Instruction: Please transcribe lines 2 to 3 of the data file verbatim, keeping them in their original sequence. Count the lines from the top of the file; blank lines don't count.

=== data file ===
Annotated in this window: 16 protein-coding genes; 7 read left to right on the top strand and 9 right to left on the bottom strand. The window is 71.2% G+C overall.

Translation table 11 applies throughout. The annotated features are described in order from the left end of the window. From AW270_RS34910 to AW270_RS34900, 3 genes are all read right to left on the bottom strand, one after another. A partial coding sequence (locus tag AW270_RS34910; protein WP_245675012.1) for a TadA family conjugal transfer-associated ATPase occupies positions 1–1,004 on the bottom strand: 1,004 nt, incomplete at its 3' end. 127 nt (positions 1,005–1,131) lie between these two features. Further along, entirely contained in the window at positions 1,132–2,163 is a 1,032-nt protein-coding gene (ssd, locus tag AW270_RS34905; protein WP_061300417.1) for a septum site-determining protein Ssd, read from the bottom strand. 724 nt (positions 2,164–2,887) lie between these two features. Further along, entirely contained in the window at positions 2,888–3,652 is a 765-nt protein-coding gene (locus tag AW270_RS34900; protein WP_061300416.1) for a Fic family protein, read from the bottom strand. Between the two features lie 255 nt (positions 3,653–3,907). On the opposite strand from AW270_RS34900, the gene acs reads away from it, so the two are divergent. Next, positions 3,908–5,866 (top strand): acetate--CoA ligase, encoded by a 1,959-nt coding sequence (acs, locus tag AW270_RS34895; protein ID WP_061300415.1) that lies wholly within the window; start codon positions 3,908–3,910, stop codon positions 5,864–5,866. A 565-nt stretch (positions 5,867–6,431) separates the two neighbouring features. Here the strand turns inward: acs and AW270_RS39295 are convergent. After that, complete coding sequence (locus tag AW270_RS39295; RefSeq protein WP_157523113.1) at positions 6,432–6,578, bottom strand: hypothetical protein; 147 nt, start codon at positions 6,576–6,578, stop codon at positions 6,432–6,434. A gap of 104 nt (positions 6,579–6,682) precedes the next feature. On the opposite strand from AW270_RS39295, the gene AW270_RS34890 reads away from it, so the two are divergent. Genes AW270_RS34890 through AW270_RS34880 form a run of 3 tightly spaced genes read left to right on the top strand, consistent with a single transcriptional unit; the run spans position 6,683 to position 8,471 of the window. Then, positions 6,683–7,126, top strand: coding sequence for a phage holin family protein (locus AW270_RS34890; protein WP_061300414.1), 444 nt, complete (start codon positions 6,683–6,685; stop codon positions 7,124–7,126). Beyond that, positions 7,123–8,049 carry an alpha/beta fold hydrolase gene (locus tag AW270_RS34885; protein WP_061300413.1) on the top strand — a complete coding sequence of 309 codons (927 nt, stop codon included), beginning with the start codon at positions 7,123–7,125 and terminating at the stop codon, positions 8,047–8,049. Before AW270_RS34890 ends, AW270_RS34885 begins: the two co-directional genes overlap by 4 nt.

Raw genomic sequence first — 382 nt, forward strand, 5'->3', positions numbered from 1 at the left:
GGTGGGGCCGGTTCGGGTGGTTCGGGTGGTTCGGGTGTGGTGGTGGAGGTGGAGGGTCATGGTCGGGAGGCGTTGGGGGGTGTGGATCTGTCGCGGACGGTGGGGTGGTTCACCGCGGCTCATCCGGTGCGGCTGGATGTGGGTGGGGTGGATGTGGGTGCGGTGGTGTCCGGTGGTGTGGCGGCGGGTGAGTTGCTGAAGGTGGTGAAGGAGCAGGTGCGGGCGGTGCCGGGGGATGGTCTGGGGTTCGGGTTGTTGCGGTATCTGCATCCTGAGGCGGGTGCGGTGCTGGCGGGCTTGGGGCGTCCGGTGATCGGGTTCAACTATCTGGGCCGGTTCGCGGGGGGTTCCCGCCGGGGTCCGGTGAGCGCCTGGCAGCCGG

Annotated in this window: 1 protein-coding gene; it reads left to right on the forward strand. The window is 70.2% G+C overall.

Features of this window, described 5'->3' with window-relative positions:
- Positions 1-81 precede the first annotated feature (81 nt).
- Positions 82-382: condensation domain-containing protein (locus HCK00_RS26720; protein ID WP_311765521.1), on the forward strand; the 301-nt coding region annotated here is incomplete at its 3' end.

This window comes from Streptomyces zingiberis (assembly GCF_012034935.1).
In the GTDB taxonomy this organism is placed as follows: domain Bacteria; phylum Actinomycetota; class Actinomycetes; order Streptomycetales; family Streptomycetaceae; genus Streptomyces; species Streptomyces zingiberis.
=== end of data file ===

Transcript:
Translation table 11 applies throughout. The annotated features are described in order from the left end of the window. From AW270_RS34910 to AW270_RS34900, 3 genes are all read right to left on the bottom strand, one after another. A partial coding sequence (locus tag AW270_RS34910; protein WP_245675012.1) for a TadA family conjugal transfer-associated ATPase occupies positions 1–1,004 on the bottom strand: 1,004 nt, incomplete at its 3' end. 127 nt (positions 1,005–1,131) lie between these two features. Further along, entirely contained in the window at positions 1,132–2,163 is a 1,032-nt protein-coding gene (ssd, locus tag AW270_RS34905; protein WP_061300417.1) for a septum site-determining protein Ssd, read from the bottom strand. 724 nt (positions 2,164–2,887) lie between these two features. Further along, entirely contained in the window at positions 2,888–3,652 is a 765-nt protein-coding gene (locus tag AW270_RS34900; protein WP_061300416.1) for a Fic family protein, read from the bottom strand. Between the two features lie 255 nt (positions 3,653–3,907). On the opposite strand from AW270_RS34900, the gene acs reads away from it, so the two are divergent. Next, positions 3,908–5,866 (top strand): acetate--CoA ligase, encoded by a 1,959-nt coding sequence (acs, locus tag AW270_RS34895; protein ID WP_061300415.1) that lies wholly within the window; start codon positions 3,908–3,910, stop codon positions 5,864–5,866. A 565-nt stretch (positions 5,867–6,431) separates the two neighbouring features. Here the strand turns inward: acs and AW270_RS39295 are convergent. After that, complete coding sequence (locus tag AW270_RS39295; RefSeq protein WP_157523113.1) at positions 6,432–6,578, bottom strand: hypothetical protein; 147 nt, start codon at positions 6,576–6,578, stop codon at positions 6,432–6,434. A gap of 104 nt (positions 6,579–6,682) precedes the next feature. On the opposite strand from AW270_RS39295, the gene AW270_RS34890 reads away from it, so the two are divergent. Genes AW270_RS34890 through AW270_RS34880 form a run of 3 tightly spaced genes read left to right on the top strand, consistent with a single transcriptional unit; the run spans position 6,683 to position 8,471 of the window. Then, positions 6,683–7,126, top strand: coding sequence for a phage holin family protein (locus AW270_RS34890; protein WP_061300414.1), 444 nt, complete (start codon positions 6,683–6,685; stop codon positions 7,124–7,126). Beyond that, positions 7,123–8,049 carry an alpha/beta fold hydrolase gene (locus tag AW270_RS34885; protein WP_061300413.1) on the top strand — a complete coding sequence of 309 codons (927 nt, stop codon included), beginning with the start codon at positions 7,123–7,125 and terminating at the stop codon, positions 8,047–8,049. Before AW270_RS34890 ends, AW270_RS34885 begins: the two co-directional genes overlap by 4 nt.

Raw genomic sequence first — 382 nt, forward strand, 5'->3', positions numbered from 1 at the left: